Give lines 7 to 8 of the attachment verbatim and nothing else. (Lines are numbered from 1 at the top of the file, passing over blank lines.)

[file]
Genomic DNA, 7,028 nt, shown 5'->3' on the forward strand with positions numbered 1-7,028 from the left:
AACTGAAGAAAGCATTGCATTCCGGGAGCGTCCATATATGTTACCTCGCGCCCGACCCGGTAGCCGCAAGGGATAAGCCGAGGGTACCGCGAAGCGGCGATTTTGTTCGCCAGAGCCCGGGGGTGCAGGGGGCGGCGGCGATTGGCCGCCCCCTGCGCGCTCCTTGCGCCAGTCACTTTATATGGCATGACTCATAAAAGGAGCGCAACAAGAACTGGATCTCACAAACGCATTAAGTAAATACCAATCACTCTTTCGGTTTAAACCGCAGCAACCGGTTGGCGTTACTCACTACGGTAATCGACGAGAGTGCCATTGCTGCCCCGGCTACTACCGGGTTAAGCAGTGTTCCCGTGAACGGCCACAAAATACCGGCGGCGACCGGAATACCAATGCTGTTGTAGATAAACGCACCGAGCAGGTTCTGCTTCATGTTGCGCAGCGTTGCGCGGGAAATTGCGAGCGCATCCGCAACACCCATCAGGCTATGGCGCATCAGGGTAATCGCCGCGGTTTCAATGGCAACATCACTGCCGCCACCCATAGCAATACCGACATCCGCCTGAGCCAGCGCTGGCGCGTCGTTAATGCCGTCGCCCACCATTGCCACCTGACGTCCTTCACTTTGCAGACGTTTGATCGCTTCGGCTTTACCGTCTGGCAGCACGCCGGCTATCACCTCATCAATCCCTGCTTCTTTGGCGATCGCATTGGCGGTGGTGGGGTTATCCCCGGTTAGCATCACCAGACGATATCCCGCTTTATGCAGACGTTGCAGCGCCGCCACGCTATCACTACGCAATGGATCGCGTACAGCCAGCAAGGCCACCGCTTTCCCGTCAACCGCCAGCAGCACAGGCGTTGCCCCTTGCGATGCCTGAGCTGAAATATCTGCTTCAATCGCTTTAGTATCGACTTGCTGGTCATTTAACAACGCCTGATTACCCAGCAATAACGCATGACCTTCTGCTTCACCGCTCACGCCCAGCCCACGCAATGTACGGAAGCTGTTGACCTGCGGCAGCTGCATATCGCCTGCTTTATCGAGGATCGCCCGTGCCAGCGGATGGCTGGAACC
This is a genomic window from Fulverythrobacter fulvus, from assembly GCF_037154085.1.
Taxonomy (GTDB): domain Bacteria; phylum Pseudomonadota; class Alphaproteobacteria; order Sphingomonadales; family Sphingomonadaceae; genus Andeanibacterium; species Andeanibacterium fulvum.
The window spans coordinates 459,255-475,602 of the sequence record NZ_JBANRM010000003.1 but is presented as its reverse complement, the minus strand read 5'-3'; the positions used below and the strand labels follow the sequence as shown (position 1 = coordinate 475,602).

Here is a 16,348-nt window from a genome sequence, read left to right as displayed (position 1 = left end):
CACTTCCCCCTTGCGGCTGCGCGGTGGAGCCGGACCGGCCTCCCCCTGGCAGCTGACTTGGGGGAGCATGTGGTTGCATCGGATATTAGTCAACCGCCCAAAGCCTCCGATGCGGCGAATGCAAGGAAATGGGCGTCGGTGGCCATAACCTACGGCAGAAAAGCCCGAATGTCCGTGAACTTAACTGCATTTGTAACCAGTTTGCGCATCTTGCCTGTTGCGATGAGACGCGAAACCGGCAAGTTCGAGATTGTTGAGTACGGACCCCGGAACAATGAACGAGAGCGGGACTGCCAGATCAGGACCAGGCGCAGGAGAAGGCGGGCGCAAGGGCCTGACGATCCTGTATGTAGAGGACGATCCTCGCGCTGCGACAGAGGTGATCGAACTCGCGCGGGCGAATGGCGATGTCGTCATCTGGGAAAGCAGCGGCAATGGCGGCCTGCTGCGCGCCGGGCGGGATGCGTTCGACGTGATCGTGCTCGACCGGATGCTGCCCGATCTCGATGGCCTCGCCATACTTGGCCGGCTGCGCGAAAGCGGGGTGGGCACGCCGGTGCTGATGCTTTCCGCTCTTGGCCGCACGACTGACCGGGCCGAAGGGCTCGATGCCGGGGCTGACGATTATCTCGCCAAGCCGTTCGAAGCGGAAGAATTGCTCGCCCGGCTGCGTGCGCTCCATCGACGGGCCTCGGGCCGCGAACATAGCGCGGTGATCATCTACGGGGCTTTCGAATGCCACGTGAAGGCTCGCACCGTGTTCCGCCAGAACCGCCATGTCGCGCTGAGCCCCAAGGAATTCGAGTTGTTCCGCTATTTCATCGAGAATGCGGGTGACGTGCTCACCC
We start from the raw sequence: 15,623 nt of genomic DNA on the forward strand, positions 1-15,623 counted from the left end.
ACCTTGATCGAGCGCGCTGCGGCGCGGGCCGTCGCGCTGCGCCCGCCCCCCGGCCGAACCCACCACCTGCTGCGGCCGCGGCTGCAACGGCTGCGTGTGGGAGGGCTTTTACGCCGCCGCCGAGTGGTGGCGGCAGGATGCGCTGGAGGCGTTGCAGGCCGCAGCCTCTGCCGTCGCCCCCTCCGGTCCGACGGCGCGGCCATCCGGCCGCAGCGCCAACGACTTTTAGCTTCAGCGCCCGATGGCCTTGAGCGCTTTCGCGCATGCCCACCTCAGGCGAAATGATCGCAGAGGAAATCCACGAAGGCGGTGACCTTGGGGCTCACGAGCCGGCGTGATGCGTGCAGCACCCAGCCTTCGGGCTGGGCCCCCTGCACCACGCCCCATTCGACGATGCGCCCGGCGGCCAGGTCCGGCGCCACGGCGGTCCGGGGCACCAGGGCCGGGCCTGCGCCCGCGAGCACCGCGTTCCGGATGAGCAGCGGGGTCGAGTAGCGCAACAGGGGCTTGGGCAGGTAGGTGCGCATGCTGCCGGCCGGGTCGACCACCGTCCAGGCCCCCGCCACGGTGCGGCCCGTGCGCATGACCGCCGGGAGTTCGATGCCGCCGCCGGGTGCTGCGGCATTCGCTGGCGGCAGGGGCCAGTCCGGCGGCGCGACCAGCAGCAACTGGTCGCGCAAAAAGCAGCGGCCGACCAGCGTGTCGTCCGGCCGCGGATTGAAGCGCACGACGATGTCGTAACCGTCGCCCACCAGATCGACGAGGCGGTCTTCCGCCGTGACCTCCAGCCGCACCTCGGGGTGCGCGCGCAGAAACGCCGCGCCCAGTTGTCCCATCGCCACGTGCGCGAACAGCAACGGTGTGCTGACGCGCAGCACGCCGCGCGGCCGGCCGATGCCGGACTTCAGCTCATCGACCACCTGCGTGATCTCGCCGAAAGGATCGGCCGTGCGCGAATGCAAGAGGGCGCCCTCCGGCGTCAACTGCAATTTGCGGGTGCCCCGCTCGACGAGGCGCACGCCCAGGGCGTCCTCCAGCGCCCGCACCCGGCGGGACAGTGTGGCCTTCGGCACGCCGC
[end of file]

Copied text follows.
CACTTCCCCCTTGCGGCTGCGCGGTGGAGCCGGACCGGCCTCCCCCTGGCAGCTGACTTGGGGGAGCATGTGGTTGCATCGGATATTAGTCAACCGCCCAAAGCCTCCGATGCGGCGAATGCAAGGAAATGGGCGTCGGTGGCCATAACCTACGGCAGAAAAGCCCGAATGTCCGTGAACTTAACTGCATTTGTAACCAGTTTGCGCATCTTGCCTGTTGCGATGAGACGCGAAACCGGCAAGTTCGAGATTGTTGAGTACGGACCCCGGAACAATGAACGAGAGCGGGACTGCCAGATCAGGACCAGGCGCAGGAGAAGGCGGGCGCAAGGGCCTGACGATCCTGTATGTAGAGGACGATCCTCGCGCTGCGACAGAGGTGATCGAACTCGCGCGGGCGAATGGCGATGTCGTCATCTGGGAAAGCAGCGGCAATGGCGGCCTGCTGCGCGCCGGGCGGGATGCGTTCGACGTGATCGTGCTCGACCGGATGCTGCCCGATCTCGATGGCCTCGCCATACTTGGCCGGCTGCGCGAAAGCGGGGTGGGCACGCCGGTGCTGATGCTTTCCGCTCTTGGCCGCACGACTGACCGGGCCGAAGGGCTCGATGCCGGGGCTGACGATTATCTCGCCAAGCCGTTCGAAGCGGAAGAATTGCTCGCCCGGCTGCGTGCGCTCCATCGACGGGCCTCGGGCCGCGAACATAGCGCGGTGATCATCTACGGGGCTTTCGAATGCCACGTGAAGGCTCGCACCGTGTTCCGCCAGAACCGCCATGTCGCGCTGAGCCCCAAGGAATTCGAGTTGTTCCGCTATTTCATCGAGAATGCGGGTGACGTGCTCACCC
We start from the raw sequence: 15,623 nt of genomic DNA on the forward strand, positions 1-15,623 counted from the left end.